REU Site: Building Digital Tools to Support Endangered Languages and Preserve Environmental Knowledge in Mexico, Micronesia, and Navajo Nation
Donor: National Science Foundation
Project Directors: K. David Harrison, Professor, Linguistics; Theodore Fernald, Professor, Linguistics; Brook Lillehaugen, Assistant Professor, Linguistics, Haverford College
Award Date: 12/5/2014
This REU site recruits a diverse group of twelve undergraduate students of Linguistics. The project begins with a two-week intensive, hands-on training session on current best practice for recording languages (or areas of grammar within languages) that have not yet been adequately documented. Students learn directly from professional linguists and indigenous language experts how endangered languages are being modernized, digitized, and expanded into new technological domains. In weeks three and four, students participate in a two-week field practicum. Working in teams led by indigenous language experts, students help record basic and specialized lexica, folk taxonomies, toponyms, and ethno-biological nomenclature. They explore and help document the rich knowledge base in each language that uniquely encodes the natural environment (flora, fauna, weather, geography, etc.). They also learn current best practices in sustaining indigenous languages and supporting global language diversity. The program concludes with a one-week workshop, where students reflect on their collaborative fieldwork and prepare presentations for their respective home institutions. This REU Site project is co-funded by the Documenting Endangered Languages program and also by the International Science and Engineering Program.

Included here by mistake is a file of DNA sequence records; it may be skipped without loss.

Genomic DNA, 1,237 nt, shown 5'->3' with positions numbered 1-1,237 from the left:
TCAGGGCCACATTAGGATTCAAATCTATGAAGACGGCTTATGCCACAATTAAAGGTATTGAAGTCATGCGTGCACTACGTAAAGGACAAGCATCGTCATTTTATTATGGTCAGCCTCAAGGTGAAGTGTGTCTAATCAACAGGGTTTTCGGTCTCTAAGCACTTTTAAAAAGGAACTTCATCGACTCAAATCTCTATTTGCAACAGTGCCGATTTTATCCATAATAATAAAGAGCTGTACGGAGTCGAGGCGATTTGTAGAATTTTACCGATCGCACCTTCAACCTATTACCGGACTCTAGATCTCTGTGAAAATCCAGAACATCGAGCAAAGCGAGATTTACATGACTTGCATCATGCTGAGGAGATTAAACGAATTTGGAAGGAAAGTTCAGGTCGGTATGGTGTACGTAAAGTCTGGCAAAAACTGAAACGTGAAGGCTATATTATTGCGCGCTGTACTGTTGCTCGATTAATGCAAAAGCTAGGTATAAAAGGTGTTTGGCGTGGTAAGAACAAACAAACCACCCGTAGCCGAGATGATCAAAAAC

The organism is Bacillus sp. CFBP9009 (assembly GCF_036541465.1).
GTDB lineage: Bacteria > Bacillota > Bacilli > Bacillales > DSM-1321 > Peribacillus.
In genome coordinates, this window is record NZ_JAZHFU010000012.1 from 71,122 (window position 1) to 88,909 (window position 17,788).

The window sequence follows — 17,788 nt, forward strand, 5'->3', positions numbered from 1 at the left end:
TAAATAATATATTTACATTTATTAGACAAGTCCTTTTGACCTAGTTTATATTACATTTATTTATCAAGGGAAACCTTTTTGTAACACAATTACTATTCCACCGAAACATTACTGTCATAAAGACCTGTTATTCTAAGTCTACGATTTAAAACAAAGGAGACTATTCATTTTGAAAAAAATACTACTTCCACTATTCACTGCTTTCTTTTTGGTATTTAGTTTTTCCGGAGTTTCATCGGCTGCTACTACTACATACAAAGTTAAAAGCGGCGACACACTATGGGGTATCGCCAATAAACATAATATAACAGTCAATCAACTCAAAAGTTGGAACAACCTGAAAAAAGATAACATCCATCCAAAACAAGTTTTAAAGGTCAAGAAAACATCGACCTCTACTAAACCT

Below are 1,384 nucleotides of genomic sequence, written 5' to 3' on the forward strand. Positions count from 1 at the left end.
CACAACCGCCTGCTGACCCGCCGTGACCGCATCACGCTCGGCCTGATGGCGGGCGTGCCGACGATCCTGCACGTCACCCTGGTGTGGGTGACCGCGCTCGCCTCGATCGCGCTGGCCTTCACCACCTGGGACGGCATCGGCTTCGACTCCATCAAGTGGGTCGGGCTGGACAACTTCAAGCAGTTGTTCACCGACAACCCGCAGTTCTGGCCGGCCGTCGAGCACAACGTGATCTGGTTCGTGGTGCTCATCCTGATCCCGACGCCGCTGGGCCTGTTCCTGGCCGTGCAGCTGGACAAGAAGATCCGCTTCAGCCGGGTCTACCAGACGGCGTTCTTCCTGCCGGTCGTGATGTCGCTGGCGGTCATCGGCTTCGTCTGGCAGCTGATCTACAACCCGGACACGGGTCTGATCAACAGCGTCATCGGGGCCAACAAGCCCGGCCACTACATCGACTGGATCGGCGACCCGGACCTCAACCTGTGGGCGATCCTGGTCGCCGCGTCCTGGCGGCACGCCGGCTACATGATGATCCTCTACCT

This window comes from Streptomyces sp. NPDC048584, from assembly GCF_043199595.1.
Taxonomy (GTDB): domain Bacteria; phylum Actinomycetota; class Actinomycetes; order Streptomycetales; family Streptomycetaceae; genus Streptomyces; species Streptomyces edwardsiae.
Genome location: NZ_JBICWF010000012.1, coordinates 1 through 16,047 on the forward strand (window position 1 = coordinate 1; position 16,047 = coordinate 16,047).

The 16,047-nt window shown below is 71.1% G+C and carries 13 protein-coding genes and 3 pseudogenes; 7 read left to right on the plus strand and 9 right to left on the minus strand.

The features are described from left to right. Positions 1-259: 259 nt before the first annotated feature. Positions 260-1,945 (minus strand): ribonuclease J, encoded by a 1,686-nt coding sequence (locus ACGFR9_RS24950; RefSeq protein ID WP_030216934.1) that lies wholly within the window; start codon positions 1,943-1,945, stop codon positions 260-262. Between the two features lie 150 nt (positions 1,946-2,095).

Project Period: 5/1/2015 - 4/30/2018